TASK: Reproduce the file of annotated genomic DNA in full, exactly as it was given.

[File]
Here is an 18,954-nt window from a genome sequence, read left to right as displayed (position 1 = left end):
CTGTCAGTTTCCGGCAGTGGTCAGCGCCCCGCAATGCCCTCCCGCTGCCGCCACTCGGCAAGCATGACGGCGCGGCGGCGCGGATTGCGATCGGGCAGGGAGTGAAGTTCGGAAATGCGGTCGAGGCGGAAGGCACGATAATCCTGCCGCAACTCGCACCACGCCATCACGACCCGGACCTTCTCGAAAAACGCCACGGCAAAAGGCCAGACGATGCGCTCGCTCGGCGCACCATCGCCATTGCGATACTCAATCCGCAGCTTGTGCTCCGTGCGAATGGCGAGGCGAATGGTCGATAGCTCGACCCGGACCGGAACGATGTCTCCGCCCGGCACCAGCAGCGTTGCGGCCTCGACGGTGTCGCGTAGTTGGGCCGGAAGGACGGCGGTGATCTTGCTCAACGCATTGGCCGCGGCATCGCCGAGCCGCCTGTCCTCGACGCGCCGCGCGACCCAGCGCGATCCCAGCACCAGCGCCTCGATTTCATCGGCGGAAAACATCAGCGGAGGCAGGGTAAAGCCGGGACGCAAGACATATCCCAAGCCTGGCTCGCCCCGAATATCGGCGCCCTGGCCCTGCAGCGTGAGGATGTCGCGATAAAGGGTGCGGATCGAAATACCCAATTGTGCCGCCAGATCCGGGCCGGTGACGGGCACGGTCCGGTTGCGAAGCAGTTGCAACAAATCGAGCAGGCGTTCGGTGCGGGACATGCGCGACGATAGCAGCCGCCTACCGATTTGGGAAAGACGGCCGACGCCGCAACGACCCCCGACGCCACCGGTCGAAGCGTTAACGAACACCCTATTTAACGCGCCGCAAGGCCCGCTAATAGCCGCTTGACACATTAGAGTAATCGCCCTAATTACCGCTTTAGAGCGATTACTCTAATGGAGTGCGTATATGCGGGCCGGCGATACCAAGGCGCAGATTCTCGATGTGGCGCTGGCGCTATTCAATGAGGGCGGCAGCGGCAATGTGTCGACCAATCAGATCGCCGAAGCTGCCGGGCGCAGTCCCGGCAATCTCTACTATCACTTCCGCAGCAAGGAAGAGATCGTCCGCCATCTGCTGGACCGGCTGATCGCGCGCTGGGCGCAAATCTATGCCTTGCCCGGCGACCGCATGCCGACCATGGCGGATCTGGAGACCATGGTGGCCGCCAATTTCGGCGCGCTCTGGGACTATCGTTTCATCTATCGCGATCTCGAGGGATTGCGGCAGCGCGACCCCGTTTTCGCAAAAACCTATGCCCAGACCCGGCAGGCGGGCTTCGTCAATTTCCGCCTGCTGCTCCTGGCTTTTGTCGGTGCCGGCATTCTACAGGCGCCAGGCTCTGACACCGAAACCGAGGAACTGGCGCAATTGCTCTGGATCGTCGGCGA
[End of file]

Here is an 18,954-nt window from a genome sequence, read left to right as displayed (position 1 = left end):
CTGTCAGTTTCCGGCAGTGGTCAGCGCCCCGCAATGCCCTCCCGCTGCCGCCACTCGGCAAGCATGACGGCGCGGCGGCGCGGATTGCGATCGGGCAGGGAGTGAAGTTCGGAAATGCGGTCGAGGCGGAAGGCACGATAATCCTGCCGCAACTCGCACCACGCCATCACGACCCGGACCTTCTCGAAAAACGCCACGGCAAAAGGCCAGACGATGCGCTCGCTCGGCGCACCATCGCCATTGCGATACTCAATCCGCAGCTTGTGCTCCGTGCGAATGGCGAGGCGAATGGTCGATAGCTCGACCCGGACCGGAACGATGTCTCCGCCCGGCACCAGCAGCGTTGCGGCCTCGACGGTGTCGCGTAGTTGGGCCGGAAGGACGGCGGTGATCTTGCTCAACGCATTGGCCGCGGCATCGCCGAGCCGCCTGTCCTCGACGCGCCGCGCGACCCAGCGCGATCCCAGCACCAGCGCCTCGATTTCATCGGCGGAAAACATCAGCGGAGGCAGGGTAAAGCCGGGACGCAAGACATATCCCAAGCCTGGCTCGCCCCGAATATCGGCGCCCTGGCCCTGCAGCGTGAGGATGTCGCGATAAAGGGTGCGGATCGAAATACCCAATTGTGCCGCCAGATCCGGGCCGGTGACGGGCACGGTCCGGTTGCGAAGCAGTTGCAACAAATCGAGCAGGCGTTCGGTGCGGGACATGCGCGACGATAGCAGCCGCCTACCGATTTGGGAAAGACGGCCGACGCCGCAACGACCCCCGACGCCACCGGTCGAAGCGTTAACGAACACCCTATTTAACGCGCCGCAAGGCCCGCTAATAGCCGCTTGACACATTAGAGTAATCGCCCTAATTACCGCTTTAGAGCGATTACTCTAATGGAGTGCGTATATGCGGGCCGGCGATACCAAGGCGCAGATTCTCGATGTGGCGCTGGCGCTATTCAATGAGGGCGGCAGCGGCAATGTGTCGACCAATCAGATCGCCGAAGCTGCCGGGCGCAGTCCCGGCAATCTCTACTATCACTTCCGCAGCAAGGAAGAGATCGTCCGCCATCTGCTGGACCGGCTGATCGCGCGCTGGGCGCAAATCTATGCCTTGCCCGGCGACCGCATGCCGACCATGGCGGATCTGGAGACCATGGTGGCCGCCAATTTCGGCGCGCTCTGGGACTATCGTTTCATCTATCGCGATCTCGAGGGATTGCGGCAGCGCGACCCCGTTTTCGCAAAAACCTATGCCCAGACCCGGCAGGCGGGCTTCGTCAATTTCCGCCTGCTGCTCCTGGCTTTTGTCGGTGCCGGCATTCTACAGGCGCCAGGCTCTGACACCGAAACCGAGGAACTGGCGCAATTGCTCTGGATCGTCGGCGA